Pharisees vs. Karaites

Recently, someone started a discussion on Facebook as to whether followers of Yeshua should follow either a rabbinic (Pharisaic) path verses a more Karaite path in their Torah observance. I’ve got a lot of thoughts on this, but unfortunately am nearly always short on time due to pressing deadlines with my work. I would like to share, however, the brief response I wrote for this discussion:

It is natural to think that the Karaite way of doing things would be a better way of doing things. However, the Karaite interpretation is actually anti-Scriptural. Let’s think about it. If we were to go to a Karaite interpretation of Scripture, we would all being living out the Scriptures as we interpret them. Which means, we would not be in any kind of unity. Which means we would be celebrating the feasts at different times, celebrating them in different ways, trying to fulfill the commandments in different ways. In short, this is chaos and anarchy. The Master (Yeshua) was a Pharisee among Pharisees, in that he was in agreement with the Pharisees in all but one point: hypocrisy.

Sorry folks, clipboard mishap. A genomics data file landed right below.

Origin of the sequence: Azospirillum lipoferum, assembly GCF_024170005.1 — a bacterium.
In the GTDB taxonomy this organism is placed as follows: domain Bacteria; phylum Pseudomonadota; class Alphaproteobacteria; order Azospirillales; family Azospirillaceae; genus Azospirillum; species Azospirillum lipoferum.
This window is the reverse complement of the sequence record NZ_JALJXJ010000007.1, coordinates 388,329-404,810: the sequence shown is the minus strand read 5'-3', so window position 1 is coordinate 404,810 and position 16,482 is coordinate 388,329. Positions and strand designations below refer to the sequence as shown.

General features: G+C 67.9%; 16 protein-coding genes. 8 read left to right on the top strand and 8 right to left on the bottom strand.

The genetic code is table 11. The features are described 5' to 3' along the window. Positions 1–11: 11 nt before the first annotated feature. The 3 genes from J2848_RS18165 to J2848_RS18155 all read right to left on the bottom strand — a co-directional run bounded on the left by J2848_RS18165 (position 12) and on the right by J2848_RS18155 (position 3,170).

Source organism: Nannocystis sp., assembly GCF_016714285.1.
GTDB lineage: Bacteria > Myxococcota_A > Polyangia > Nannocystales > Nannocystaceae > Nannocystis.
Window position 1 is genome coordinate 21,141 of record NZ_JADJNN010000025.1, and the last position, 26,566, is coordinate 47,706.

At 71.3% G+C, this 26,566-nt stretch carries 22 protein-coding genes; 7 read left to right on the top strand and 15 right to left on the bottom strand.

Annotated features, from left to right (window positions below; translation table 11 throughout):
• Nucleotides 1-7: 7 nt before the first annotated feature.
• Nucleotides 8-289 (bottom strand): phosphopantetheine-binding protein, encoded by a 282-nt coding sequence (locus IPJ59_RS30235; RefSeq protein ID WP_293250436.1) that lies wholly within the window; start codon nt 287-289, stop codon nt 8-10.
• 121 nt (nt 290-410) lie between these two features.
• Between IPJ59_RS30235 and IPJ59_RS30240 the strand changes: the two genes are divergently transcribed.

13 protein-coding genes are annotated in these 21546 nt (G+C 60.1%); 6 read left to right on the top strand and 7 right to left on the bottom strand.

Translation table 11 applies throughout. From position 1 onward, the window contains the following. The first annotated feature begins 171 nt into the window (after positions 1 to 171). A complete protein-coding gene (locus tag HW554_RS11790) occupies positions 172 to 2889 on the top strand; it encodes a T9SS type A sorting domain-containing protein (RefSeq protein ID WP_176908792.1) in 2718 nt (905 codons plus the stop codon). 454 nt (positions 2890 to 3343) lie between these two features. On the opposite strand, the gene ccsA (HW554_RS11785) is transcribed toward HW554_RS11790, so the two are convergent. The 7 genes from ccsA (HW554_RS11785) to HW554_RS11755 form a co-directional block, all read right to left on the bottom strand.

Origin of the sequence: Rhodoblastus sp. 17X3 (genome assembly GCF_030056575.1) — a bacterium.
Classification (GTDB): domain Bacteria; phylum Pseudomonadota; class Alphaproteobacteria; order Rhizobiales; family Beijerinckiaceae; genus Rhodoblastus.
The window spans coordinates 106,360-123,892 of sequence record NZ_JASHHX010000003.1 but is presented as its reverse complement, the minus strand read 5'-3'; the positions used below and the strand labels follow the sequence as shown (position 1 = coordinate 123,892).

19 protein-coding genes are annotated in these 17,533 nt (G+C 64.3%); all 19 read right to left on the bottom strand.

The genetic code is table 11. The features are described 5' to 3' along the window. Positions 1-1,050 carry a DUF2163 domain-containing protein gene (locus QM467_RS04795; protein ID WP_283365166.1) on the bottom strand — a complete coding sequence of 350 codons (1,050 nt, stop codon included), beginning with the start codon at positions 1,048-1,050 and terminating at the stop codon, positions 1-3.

Here are 3 short examples of the many that can be sited to show his Pharisaic affinity:

  1. He & his disciples kept the feast at the same times as greater Israel (which was determined by Pharisaic halachah)
  2. He reclined at the Passover meal (a Pharisaic invention, seemingly contrary to the biblical mandate in Exodus)
  3. He gave a blessing before eating, strictly a Pharisaic invention

The list could go on and on. These are just off the top of my head. It boils down to this: Yeshua was in agreement with Pharisaic tradition so long as it did not contradict with the written Word. We must examine the words of the Master and the Apostolic writings to determine whether a tradition is able to be kept or not, and follow his example.

The Karaite method is not even an alternative. If we were following the Karaite method, we would revert to the days of the Judges when “Every man did what was right in his own eyes…And they again did wickedness in the eyes of Hashem.”

Stone Vessel with ‘Priestly Inscription’ Uncovered In Jerusalem

Vessel Inscription

Last week, Israel National News reported a very unique find has been made near the Zion Gate of the Old City of Jerusalem. It’s a limestone ritual vessel from the Second Temple period inscribed with not one, but 10 (ten!) lines of Hebrew or Aramaic text (which is still being debated). This is an extremely rare find, the first of its kind. Archaeologists say that because of the rare script used. Although the letters are very clear, they say it could take up to six months to translate the text, due to the unfamiliar cursive script. Can’t wait to find out what it says…

You can read the full report here:

http://www.israelnationalnews.com/News/News.aspx/132655